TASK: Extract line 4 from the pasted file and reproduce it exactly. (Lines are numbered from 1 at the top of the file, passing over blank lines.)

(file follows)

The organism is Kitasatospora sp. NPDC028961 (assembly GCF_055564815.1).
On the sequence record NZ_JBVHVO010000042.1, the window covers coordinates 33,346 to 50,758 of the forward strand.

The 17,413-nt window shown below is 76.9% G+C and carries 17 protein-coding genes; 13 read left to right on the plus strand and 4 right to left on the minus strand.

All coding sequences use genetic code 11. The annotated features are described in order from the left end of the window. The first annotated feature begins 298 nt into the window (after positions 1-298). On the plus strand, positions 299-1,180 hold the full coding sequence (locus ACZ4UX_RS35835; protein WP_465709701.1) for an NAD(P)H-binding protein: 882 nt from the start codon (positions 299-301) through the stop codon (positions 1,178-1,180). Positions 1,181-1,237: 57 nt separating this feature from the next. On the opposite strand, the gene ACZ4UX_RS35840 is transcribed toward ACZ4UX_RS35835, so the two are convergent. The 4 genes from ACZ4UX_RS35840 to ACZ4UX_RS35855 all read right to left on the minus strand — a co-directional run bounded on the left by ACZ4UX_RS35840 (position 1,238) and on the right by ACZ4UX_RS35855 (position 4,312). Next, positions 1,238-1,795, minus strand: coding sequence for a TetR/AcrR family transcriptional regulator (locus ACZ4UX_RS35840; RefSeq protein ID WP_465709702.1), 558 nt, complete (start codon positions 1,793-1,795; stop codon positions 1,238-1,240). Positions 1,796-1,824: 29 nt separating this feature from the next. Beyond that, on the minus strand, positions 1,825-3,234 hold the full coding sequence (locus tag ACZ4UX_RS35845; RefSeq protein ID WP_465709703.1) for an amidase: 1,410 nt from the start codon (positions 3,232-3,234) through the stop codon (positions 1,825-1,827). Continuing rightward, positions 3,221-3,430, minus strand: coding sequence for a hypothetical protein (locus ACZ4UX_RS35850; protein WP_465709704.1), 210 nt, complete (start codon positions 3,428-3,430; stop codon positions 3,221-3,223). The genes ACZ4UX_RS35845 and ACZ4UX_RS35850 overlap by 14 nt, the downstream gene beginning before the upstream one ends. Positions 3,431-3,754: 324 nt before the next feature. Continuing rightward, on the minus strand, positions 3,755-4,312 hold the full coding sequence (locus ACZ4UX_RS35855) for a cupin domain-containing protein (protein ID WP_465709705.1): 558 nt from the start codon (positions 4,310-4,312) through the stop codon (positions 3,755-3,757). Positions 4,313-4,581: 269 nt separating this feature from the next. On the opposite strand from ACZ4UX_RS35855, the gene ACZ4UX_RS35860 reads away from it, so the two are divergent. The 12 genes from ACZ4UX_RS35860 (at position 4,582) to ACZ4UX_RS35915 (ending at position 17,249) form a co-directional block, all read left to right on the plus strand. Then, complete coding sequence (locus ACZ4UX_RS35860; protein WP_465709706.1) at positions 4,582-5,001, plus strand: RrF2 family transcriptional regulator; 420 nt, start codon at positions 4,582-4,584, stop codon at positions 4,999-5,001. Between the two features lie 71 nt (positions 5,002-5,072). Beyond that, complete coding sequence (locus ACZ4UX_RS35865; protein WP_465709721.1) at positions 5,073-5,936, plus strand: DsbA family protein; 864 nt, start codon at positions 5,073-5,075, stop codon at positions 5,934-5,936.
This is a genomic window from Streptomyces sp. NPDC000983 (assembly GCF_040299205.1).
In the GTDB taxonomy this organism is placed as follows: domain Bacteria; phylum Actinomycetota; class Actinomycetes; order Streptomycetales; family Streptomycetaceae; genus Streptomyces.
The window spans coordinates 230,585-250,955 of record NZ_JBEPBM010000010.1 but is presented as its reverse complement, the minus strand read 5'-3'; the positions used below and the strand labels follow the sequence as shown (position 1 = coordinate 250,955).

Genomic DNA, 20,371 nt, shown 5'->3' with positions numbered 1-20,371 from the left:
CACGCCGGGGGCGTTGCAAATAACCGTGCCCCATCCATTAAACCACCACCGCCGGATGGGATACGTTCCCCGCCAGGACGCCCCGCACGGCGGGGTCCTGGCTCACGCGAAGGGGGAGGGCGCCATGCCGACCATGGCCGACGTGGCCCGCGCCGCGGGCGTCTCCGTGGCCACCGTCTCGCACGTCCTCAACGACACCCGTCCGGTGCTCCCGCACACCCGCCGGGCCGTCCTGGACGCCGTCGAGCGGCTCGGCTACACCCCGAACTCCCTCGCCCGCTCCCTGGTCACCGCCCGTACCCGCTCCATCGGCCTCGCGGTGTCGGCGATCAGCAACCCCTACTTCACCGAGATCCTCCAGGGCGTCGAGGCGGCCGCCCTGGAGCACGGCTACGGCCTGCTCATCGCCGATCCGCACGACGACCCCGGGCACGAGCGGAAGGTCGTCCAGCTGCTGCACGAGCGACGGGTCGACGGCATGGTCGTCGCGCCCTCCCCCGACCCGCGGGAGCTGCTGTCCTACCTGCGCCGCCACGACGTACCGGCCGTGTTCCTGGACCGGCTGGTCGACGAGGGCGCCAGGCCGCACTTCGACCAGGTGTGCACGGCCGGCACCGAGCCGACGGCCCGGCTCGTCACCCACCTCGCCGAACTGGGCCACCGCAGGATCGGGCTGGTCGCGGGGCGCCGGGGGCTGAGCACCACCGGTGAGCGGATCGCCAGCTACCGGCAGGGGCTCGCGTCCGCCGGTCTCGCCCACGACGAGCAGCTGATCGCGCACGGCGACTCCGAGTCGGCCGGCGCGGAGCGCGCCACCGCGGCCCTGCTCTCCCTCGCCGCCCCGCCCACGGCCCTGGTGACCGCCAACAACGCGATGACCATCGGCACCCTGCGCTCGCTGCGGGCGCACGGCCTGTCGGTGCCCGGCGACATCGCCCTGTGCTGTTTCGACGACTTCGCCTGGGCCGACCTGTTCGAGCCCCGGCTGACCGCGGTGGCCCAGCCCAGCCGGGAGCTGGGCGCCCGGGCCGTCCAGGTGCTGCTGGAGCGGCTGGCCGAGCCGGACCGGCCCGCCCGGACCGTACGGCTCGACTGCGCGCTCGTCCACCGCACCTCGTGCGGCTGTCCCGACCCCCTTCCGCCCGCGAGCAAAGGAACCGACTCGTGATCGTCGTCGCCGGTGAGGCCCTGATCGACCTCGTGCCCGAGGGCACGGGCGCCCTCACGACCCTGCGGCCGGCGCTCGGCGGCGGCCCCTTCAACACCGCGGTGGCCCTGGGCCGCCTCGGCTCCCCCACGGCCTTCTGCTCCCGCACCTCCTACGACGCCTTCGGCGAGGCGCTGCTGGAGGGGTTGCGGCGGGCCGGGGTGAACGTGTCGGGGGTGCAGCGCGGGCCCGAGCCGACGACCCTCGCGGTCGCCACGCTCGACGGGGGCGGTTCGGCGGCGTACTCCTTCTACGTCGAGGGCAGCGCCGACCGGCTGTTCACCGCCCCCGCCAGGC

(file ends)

All coding sequences use genetic code 11. The annotated features are described in order from the left end of the window. The first annotated feature begins 298 nt into the window (after positions 1-298). On the plus strand, positions 299-1,180 hold the full coding sequence (locus ACZ4UX_RS35835; protein WP_465709701.1) for an NAD(P)H-binding protein: 882 nt from the start codon (positions 299-301) through the stop codon (positions 1,178-1,180). Positions 1,181-1,237: 57 nt separating this feature from the next. On the opposite strand, the gene ACZ4UX_RS35840 is transcribed toward ACZ4UX_RS35835, so the two are convergent. The 4 genes from ACZ4UX_RS35840 to ACZ4UX_RS35855 all read right to left on the minus strand — a co-directional run bounded on the left by ACZ4UX_RS35840 (position 1,238) and on the right by ACZ4UX_RS35855 (position 4,312). Next, positions 1,238-1,795, minus strand: coding sequence for a TetR/AcrR family transcriptional regulator (locus ACZ4UX_RS35840; RefSeq protein ID WP_465709702.1), 558 nt, complete (start codon positions 1,793-1,795; stop codon positions 1,238-1,240). Positions 1,796-1,824: 29 nt separating this feature from the next. Beyond that, on the minus strand, positions 1,825-3,234 hold the full coding sequence (locus tag ACZ4UX_RS35845; RefSeq protein ID WP_465709703.1) for an amidase: 1,410 nt from the start codon (positions 3,232-3,234) through the stop codon (positions 1,825-1,827). Continuing rightward, positions 3,221-3,430, minus strand: coding sequence for a hypothetical protein (locus ACZ4UX_RS35850; protein WP_465709704.1), 210 nt, complete (start codon positions 3,428-3,430; stop codon positions 3,221-3,223). The genes ACZ4UX_RS35845 and ACZ4UX_RS35850 overlap by 14 nt, the downstream gene beginning before the upstream one ends. Positions 3,431-3,754: 324 nt before the next feature. Continuing rightward, on the minus strand, positions 3,755-4,312 hold the full coding sequence (locus ACZ4UX_RS35855) for a cupin domain-containing protein (protein ID WP_465709705.1): 558 nt from the start codon (positions 4,310-4,312) through the stop codon (positions 3,755-3,757). Positions 4,313-4,581: 269 nt separating this feature from the next. On the opposite strand from ACZ4UX_RS35855, the gene ACZ4UX_RS35860 reads away from it, so the two are divergent. The 12 genes from ACZ4UX_RS35860 (at position 4,582) to ACZ4UX_RS35915 (ending at position 17,249) form a co-directional block, all read left to right on the plus strand. Then, complete coding sequence (locus ACZ4UX_RS35860; protein WP_465709706.1) at positions 4,582-5,001, plus strand: RrF2 family transcriptional regulator; 420 nt, start codon at positions 4,582-4,584, stop codon at positions 4,999-5,001. Between the two features lie 71 nt (positions 5,002-5,072). Beyond that, complete coding sequence (locus ACZ4UX_RS35865; protein WP_465709721.1) at positions 5,073-5,936, plus strand: DsbA family protein; 864 nt, start codon at positions 5,073-5,075, stop codon at positions 5,934-5,936.